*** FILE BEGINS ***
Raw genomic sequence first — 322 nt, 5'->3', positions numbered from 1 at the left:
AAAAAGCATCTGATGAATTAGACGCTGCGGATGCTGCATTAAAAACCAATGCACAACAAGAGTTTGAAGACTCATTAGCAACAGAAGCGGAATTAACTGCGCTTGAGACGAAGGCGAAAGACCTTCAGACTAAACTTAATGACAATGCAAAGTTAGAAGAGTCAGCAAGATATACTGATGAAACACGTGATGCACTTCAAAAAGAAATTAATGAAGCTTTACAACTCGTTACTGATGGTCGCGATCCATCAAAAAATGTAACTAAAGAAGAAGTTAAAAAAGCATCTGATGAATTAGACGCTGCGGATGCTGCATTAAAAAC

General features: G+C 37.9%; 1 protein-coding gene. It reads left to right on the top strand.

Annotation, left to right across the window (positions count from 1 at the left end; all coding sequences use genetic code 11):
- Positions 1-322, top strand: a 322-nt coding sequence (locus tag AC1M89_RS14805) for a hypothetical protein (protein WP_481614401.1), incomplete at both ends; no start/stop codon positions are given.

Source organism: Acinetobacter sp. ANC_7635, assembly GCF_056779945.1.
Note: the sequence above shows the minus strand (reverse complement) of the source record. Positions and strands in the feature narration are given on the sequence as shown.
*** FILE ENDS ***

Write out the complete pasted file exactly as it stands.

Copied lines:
Raw genomic sequence first — 322 nt, 5'->3', positions numbered from 1 at the left:
AAAAAGCATCTGATGAATTAGACGCTGCGGATGCTGCATTAAAAACCAATGCACAACAAGAGTTTGAAGACTCATTAGCAACAGAAGCGGAATTAACTGCGCTTGAGACGAAGGCGAAAGACCTTCAGACTAAACTTAATGACAATGCAAAGTTAGAAGAGTCAGCAAGATATACTGATGAAACACGTGATGCACTTCAAAAAGAAATTAATGAAGCTTTACAACTCGTTACTGATGGTCGCGATCCATCAAAAAATGTAACTAAAGAAGAAGTTAAAAAAGCATCTGATGAATTAGACGCTGCGGATGCTGCATTAAAAAC

General features: G+C 37.9%; 1 protein-coding gene. It reads left to right on the top strand.

Annotation, left to right across the window (positions count from 1 at the left end; all coding sequences use genetic code 11):
- Positions 1-322, top strand: a 322-nt coding sequence (locus tag AC1M89_RS14805) for a hypothetical protein (protein WP_481614401.1), incomplete at both ends; no start/stop codon positions are given.

Source organism: Acinetobacter sp. ANC_7635, assembly GCF_056779945.1.
Note: the sequence above shows the minus strand (reverse complement) of the source record. Positions and strands in the feature narration are given on the sequence as shown.